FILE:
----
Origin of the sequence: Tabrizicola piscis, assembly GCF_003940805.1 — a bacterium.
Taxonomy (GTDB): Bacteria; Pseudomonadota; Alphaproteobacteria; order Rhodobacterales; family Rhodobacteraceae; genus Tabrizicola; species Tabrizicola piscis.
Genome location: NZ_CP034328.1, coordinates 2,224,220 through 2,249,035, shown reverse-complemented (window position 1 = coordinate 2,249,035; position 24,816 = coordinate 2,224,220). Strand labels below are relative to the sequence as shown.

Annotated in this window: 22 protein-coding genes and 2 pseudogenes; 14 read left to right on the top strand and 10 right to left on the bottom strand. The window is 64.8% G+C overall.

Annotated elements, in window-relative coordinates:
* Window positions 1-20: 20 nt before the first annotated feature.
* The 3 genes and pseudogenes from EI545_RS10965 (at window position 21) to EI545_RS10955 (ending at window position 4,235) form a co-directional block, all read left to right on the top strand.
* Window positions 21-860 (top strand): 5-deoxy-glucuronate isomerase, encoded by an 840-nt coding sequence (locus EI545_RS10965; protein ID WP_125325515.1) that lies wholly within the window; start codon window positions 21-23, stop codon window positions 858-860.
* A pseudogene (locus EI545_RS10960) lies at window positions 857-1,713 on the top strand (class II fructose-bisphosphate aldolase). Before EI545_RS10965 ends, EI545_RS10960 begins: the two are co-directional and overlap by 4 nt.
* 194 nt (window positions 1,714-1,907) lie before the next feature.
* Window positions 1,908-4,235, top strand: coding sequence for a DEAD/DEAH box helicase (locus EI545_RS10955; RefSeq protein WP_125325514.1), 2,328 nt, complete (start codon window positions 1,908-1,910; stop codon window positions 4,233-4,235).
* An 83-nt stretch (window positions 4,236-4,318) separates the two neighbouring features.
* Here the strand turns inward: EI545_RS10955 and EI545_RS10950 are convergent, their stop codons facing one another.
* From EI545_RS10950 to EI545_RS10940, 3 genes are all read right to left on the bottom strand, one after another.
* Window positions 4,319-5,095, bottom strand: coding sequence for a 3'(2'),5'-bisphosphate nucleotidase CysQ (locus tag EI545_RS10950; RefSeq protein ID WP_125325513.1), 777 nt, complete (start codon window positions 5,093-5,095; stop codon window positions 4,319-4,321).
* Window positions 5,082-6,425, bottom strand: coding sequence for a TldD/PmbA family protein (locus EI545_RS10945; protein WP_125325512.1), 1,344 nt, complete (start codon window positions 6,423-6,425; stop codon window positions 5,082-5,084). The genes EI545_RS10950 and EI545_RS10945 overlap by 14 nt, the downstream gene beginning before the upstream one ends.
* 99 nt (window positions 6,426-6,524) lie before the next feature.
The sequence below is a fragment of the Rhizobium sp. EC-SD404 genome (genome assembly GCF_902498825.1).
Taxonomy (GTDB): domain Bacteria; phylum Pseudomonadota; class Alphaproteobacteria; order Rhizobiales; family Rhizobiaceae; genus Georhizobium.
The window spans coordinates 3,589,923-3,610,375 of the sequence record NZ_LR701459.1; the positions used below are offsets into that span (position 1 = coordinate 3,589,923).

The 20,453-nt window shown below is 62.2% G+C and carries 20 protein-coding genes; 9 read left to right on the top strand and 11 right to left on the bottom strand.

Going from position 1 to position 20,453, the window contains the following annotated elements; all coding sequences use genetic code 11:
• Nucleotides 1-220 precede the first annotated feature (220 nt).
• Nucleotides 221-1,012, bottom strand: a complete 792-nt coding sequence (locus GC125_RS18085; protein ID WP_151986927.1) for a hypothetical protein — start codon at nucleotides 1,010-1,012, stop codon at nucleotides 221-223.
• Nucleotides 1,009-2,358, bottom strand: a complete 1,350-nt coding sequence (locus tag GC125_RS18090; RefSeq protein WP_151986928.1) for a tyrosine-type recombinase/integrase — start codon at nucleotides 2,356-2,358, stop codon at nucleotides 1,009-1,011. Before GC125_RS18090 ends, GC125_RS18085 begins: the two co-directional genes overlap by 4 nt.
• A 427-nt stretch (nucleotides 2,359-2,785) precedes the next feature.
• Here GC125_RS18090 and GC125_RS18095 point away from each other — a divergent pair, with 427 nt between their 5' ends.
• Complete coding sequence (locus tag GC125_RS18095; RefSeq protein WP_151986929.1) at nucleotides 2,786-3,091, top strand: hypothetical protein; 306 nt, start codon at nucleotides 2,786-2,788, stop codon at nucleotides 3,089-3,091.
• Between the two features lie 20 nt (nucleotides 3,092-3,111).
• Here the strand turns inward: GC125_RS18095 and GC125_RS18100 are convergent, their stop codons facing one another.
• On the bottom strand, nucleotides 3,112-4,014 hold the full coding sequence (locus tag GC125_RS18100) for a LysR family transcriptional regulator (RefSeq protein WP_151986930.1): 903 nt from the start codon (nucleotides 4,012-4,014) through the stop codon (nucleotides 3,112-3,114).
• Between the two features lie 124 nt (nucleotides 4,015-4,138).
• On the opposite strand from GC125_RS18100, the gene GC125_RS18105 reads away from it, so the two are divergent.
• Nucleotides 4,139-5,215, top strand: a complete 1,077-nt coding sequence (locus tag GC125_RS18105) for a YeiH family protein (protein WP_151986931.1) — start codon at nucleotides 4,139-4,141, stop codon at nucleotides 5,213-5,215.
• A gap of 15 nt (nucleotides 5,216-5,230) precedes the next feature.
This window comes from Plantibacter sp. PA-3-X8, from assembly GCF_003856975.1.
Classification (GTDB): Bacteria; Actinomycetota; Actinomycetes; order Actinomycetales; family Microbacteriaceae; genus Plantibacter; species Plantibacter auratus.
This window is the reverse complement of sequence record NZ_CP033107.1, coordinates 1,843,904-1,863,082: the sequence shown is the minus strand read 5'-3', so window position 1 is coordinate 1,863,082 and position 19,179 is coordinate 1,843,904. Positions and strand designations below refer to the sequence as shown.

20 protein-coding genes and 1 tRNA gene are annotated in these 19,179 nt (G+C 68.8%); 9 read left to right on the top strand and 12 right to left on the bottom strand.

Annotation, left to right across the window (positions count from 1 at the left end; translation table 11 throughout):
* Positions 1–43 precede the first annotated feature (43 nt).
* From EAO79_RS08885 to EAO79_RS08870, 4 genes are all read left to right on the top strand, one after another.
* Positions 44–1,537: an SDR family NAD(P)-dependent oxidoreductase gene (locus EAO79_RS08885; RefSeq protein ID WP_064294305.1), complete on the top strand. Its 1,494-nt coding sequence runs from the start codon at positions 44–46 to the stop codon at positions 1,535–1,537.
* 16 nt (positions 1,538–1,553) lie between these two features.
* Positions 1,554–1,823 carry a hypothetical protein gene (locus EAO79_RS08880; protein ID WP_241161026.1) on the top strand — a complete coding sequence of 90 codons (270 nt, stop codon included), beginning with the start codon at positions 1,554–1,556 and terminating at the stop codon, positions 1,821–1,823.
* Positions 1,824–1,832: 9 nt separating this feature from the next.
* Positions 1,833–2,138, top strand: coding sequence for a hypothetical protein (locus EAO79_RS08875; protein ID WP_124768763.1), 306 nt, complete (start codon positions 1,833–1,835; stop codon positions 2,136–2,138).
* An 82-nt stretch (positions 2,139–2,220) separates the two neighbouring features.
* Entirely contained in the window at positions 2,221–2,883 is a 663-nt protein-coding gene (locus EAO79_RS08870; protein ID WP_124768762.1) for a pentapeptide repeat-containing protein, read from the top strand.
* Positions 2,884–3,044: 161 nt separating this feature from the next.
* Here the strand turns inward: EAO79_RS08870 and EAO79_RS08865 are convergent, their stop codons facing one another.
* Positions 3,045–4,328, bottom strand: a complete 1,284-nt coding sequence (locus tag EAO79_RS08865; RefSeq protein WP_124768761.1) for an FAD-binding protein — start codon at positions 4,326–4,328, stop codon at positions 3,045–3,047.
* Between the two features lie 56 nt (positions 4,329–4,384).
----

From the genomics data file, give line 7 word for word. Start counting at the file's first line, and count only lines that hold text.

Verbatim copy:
* The 3 genes and pseudogenes from EI545_RS10965 (at window position 21) to EI545_RS10955 (ending at window position 4,235) form a co-directional block, all read left to right on the top strand.